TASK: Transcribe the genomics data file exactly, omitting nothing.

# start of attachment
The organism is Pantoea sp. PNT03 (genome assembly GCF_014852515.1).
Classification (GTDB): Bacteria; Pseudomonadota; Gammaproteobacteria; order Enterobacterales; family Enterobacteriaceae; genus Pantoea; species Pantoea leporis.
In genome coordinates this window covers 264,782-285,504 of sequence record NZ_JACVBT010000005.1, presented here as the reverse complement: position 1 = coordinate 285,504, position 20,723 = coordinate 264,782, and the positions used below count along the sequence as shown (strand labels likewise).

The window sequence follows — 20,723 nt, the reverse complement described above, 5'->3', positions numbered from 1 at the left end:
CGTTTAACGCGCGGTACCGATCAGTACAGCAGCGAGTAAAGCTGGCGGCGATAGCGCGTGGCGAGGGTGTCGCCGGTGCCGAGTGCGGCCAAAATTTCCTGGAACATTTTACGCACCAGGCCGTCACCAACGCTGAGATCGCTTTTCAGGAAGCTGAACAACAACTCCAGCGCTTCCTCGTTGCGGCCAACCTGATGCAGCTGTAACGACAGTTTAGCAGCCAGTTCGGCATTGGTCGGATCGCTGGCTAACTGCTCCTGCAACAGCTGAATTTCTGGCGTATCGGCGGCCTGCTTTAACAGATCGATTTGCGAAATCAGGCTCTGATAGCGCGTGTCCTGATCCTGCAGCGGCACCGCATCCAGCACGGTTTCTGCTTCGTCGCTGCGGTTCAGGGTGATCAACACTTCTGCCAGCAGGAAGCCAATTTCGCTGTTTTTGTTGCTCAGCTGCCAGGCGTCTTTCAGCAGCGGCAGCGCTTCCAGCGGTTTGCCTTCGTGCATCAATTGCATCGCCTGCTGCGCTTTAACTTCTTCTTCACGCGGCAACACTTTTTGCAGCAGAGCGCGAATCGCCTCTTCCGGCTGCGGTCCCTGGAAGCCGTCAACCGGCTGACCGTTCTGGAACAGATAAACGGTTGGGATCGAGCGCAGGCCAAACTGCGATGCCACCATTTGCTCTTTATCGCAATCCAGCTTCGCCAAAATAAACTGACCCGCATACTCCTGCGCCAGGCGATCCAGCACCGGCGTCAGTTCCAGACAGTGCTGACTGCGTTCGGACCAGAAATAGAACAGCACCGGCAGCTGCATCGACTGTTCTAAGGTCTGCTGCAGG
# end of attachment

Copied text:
The organism is Pantoea sp. PNT03 (genome assembly GCF_014852515.1).
Classification (GTDB): Bacteria; Pseudomonadota; Gammaproteobacteria; order Enterobacterales; family Enterobacteriaceae; genus Pantoea; species Pantoea leporis.
In genome coordinates this window covers 264,782-285,504 of sequence record NZ_JACVBT010000005.1, presented here as the reverse complement: position 1 = coordinate 285,504, position 20,723 = coordinate 264,782, and the positions used below count along the sequence as shown (strand labels likewise).

The window sequence follows — 20,723 nt, the reverse complement described above, 5'->3', positions numbered from 1 at the left end:
CGTTTAACGCGCGGTACCGATCAGTACAGCAGCGAGTAAAGCTGGCGGCGATAGCGCGTGGCGAGGGTGTCGCCGGTGCCGAGTGCGGCCAAAATTTCCTGGAACATTTTACGCACCAGGCCGTCACCAACGCTGAGATCGCTTTTCAGGAAGCTGAACAACAACTCCAGCGCTTCCTCGTTGCGGCCAACCTGATGCAGCTGTAACGACAGTTTAGCAGCCAGTTCGGCATTGGTCGGATCGCTGGCTAACTGCTCCTGCAACAGCTGAATTTCTGGCGTATCGGCGGCCTGCTTTAACAGATCGATTTGCGAAATCAGGCTCTGATAGCGCGTGTCCTGATCCTGCAGCGGCACCGCATCCAGCACGGTTTCTGCTTCGTCGCTGCGGTTCAGGGTGATCAACACTTCTGCCAGCAGGAAGCCAATTTCGCTGTTTTTGTTGCTCAGCTGCCAGGCGTCTTTCAGCAGCGGCAGCGCTTCCAGCGGTTTGCCTTCGTGCATCAATTGCATCGCCTGCTGCGCTTTAACTTCTTCTTCACGCGGCAACACTTTTTGCAGCAGAGCGCGAATCGCCTCTTCCGGCTGCGGTCCCTGGAAGCCGTCAACCGGCTGACCGTTCTGGAACAGATAAACGGTTGGGATCGAGCGCAGGCCAAACTGCGATGCCACCATTTGCTCTTTATCGCAATCCAGCTTCGCCAAAATAAACTGACCCGCATACTCCTGCGCCAGGCGATCCAGCACCGGCGTCAGTTCCAGACAGTGCTGACTGCGTTCGGACCAGAAATAGAACAGCACCGGCAGCTGCATCGACTGTTCTAAGGTCTGCTGCAGG